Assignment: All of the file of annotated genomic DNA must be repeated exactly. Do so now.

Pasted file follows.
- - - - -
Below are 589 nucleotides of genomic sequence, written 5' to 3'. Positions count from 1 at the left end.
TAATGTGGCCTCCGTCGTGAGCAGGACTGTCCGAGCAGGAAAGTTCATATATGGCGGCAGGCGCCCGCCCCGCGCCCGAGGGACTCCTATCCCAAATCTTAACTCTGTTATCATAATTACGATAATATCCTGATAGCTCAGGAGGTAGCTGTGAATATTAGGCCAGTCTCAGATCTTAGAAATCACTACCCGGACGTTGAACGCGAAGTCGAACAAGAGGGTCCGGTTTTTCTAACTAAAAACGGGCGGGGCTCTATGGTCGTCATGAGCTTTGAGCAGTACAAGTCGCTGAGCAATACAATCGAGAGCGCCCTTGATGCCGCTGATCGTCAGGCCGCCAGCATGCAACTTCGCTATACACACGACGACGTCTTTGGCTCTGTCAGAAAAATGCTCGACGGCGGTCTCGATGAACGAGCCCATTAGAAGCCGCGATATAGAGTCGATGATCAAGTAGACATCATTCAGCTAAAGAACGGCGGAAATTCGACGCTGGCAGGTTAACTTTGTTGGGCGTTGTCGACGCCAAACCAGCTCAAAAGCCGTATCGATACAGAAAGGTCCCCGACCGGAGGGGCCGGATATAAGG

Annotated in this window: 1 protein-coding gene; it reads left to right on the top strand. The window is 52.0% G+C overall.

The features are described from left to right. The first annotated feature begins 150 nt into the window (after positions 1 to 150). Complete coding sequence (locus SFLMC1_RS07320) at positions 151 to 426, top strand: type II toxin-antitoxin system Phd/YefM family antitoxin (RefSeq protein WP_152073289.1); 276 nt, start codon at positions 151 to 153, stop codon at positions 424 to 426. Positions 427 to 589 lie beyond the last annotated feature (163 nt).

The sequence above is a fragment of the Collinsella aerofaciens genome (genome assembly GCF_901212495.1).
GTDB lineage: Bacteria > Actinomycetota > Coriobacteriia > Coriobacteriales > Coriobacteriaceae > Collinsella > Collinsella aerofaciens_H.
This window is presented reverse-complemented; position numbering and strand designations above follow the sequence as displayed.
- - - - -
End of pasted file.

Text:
Below are 589 nucleotides of genomic sequence, written 5' to 3'. Positions count from 1 at the left end.
TAATGTGGCCTCCGTCGTGAGCAGGACTGTCCGAGCAGGAAAGTTCATATATGGCGGCAGGCGCCCGCCCCGCGCCCGAGGGACTCCTATCCCAAATCTTAACTCTGTTATCATAATTACGATAATATCCTGATAGCTCAGGAGGTAGCTGTGAATATTAGGCCAGTCTCAGATCTTAGAAATCACTACCCGGACGTTGAACGCGAAGTCGAACAAGAGGGTCCGGTTTTTCTAACTAAAAACGGGCGGGGCTCTATGGTCGTCATGAGCTTTGAGCAGTACAAGTCGCTGAGCAATACAATCGAGAGCGCCCTTGATGCCGCTGATCGTCAGGCCGCCAGCATGCAACTTCGCTATACACACGACGACGTCTTTGGCTCTGTCAGAAAAATGCTCGACGGCGGTCTCGATGAACGAGCCCATTAGAAGCCGCGATATAGAGTCGATGATCAAGTAGACATCATTCAGCTAAAGAACGGCGGAAATTCGACGCTGGCAGGTTAACTTTGTTGGGCGTTGTCGACGCCAAACCAGCTCAAAAGCCGTATCGATACAGAAAGGTCCCCGACCGGAGGGGCCGGATATAAGG

Annotated in this window: 1 protein-coding gene; it reads left to right on the top strand. The window is 52.0% G+C overall.

The features are described from left to right. The first annotated feature begins 150 nt into the window (after positions 1 to 150). Complete coding sequence (locus SFLMC1_RS07320) at positions 151 to 426, top strand: type II toxin-antitoxin system Phd/YefM family antitoxin (RefSeq protein WP_152073289.1); 276 nt, start codon at positions 151 to 153, stop codon at positions 424 to 426. Positions 427 to 589 lie beyond the last annotated feature (163 nt).

The sequence above is a fragment of the Collinsella aerofaciens genome (genome assembly GCF_901212495.1).
GTDB lineage: Bacteria > Actinomycetota > Coriobacteriia > Coriobacteriales > Coriobacteriaceae > Collinsella > Collinsella aerofaciens_H.
This window is presented reverse-complemented; position numbering and strand designations above follow the sequence as displayed.